Myself and two of my former co-workers at the Colonial Williamsburg Costume Design Center, Nikki and Melissa, set up a work table where we demonstrated sewing and trim-making throughout the afternoon:
Nikki had samples of wool, cotton, silk, and linen for guests to examine while she hemmed strips of silk to make ribbon trim, and Melissa demonstrated the use of a box loom:
I worked on a kerchief, demonstrating a hand-rolled hem.
I had all of my period-appropriate sewing supplies handy in my housewife, most of which came from Burnley & Trowbridge. Since I first blogged about the housewife, I have added the bone creaser, awl, and bodkin, plus a hand-marked measuring tape I made from linen tape - all from B&T - to my kit. I got the scissors and embroidery snips last year at Fort Frederick Market Fair, and I already had the wood threadwinders (B&T), needle case (from CW), and the pincushion and lump of beeswax.
|I also had some pockets and cravats that I had made, in case any visitors wanted to buy something.|
She played the Baroque flute, quite beautifully I might add.
Brian the Engineer came to visit partway through the afternoon, and as a visitor was able to actually experience the museum (whereas I was working and needed to stay in my designated area). I gave him my camera and asked that he take pictures of the festivities.
I'll let Brian tell you about it in his own words:
The American Revolution Museum at Yorktown is an excellent resource for immersing yourself in the period of the American Revolution. Throughout the museum, children and adults can view real historical artifacts, including British and Continental swords, guns, and muskets. The main galleries are full of great interactive displays, including a copy of the constitution that you can read in parts. There’s plenty for the kids to do, as almost all the displays seem designed for young kids to enjoy as well as their parents.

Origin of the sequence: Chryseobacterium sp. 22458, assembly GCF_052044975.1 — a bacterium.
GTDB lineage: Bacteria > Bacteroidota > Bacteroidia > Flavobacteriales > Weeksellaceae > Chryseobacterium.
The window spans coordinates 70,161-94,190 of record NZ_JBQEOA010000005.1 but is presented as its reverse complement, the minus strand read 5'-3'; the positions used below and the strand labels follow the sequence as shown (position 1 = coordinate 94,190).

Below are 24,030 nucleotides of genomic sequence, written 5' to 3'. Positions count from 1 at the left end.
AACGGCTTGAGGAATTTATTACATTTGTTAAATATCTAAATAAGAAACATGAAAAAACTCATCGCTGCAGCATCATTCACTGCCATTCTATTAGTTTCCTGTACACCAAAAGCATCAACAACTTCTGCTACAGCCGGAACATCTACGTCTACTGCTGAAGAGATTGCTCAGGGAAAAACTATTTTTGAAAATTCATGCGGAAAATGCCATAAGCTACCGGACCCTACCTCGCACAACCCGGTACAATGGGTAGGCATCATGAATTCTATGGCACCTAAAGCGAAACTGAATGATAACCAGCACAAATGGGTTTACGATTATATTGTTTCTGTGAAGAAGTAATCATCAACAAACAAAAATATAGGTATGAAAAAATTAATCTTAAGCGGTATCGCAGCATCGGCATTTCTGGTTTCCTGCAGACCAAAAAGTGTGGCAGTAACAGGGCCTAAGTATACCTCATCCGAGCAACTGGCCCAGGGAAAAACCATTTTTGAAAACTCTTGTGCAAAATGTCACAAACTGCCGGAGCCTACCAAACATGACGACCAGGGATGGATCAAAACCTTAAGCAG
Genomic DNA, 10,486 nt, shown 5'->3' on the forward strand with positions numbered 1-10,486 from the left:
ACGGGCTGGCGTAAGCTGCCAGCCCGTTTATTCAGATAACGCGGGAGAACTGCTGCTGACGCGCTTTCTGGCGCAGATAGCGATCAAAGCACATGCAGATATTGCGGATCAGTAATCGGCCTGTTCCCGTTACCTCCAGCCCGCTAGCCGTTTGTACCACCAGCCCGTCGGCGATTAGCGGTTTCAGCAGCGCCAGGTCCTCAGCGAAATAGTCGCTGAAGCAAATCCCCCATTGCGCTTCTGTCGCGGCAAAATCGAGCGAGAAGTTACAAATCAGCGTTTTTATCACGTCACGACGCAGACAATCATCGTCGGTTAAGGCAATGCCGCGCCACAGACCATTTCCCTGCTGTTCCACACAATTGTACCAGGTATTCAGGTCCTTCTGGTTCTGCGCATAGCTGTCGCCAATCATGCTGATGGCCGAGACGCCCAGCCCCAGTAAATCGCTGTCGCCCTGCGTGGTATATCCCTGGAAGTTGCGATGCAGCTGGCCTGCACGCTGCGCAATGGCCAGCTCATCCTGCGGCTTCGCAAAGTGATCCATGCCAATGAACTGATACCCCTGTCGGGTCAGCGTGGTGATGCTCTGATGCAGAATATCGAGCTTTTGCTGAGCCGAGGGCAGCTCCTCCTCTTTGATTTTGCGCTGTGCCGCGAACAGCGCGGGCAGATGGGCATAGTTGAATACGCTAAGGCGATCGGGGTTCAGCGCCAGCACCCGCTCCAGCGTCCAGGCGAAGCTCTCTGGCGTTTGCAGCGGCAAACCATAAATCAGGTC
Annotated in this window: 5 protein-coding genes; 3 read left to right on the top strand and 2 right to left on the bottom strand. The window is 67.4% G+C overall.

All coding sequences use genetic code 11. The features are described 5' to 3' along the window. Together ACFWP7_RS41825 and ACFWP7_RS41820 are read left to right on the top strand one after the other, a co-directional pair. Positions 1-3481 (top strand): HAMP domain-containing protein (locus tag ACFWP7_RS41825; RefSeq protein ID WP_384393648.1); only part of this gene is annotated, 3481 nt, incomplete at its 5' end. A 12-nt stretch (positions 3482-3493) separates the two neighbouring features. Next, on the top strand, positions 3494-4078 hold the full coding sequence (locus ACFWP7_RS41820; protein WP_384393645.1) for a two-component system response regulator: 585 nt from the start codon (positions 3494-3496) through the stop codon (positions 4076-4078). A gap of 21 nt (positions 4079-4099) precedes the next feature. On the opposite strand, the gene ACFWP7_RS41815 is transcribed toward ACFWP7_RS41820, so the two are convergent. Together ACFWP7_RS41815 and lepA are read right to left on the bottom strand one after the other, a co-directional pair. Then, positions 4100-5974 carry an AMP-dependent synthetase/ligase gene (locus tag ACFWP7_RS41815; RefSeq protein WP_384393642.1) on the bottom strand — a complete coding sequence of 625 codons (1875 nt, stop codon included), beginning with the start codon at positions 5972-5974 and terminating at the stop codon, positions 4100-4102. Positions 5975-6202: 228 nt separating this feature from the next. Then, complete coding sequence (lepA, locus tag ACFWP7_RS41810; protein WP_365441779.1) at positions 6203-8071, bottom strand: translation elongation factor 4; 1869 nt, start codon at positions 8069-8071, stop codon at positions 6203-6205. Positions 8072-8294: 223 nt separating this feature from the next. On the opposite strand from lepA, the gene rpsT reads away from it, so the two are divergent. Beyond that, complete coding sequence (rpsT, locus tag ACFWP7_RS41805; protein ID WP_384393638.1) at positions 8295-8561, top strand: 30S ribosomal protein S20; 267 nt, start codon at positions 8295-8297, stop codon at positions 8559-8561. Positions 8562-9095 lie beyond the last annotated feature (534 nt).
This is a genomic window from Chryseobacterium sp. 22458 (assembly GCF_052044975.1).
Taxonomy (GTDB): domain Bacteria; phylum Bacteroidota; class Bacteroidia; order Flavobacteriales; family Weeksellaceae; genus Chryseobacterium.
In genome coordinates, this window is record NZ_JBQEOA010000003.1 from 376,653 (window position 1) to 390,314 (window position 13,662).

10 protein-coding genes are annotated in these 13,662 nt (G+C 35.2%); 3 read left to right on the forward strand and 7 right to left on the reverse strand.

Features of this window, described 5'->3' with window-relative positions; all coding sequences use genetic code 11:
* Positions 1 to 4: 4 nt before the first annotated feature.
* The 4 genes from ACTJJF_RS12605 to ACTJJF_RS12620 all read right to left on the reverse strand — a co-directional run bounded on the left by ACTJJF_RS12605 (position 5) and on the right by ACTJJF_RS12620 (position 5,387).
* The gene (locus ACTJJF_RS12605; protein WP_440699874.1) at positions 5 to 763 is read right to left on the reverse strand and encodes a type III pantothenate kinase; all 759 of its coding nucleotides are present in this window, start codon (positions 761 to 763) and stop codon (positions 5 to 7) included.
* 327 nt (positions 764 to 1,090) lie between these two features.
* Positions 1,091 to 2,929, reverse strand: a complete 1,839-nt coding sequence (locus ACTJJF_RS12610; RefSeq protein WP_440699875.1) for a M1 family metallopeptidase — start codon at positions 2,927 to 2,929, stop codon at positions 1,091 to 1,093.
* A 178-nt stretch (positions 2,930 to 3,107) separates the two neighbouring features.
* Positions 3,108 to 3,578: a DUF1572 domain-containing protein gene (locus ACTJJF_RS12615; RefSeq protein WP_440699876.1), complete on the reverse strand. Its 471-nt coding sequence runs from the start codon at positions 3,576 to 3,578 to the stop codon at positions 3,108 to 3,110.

Outside, the living history portion of the museum is equally engaging, with interpreters in full costume engaging with visitors and telling them about life in revolutionary times. One very pleasant surprise was the overt effort to include the stories of historically disenfranchised groups in the museum. I was excited to see a great number of books in the gift shop focused on the African American experience. All in all, a great trip and definitely worth a second visit!
On a break, I took a few pictures myself. The basket-maker was right next to our tent, so I got to watch her work on this basket throughout the day:
Here it is almost finished!
Another musician and a dancer joined Kaylan at one point:
On our other side was a tailor, demonstrating his craft:
And beyond him was an apprentice tinsmith, who was quite fascinating to talk to:
She made all of these pieces:
After we wrapped up for the day, Nikki was kind enough to take some photos of me in my 18th Century maternity wear:
The only new pieces to my ensemble were the apron and kerchief. I used the stomacher I made earlier this year to expand my jacket to fit over the baby bump:
A few more pictures of the day - these were taken by my friend Zöe:
Not sure what I was reacting to here, but it's a fun picture: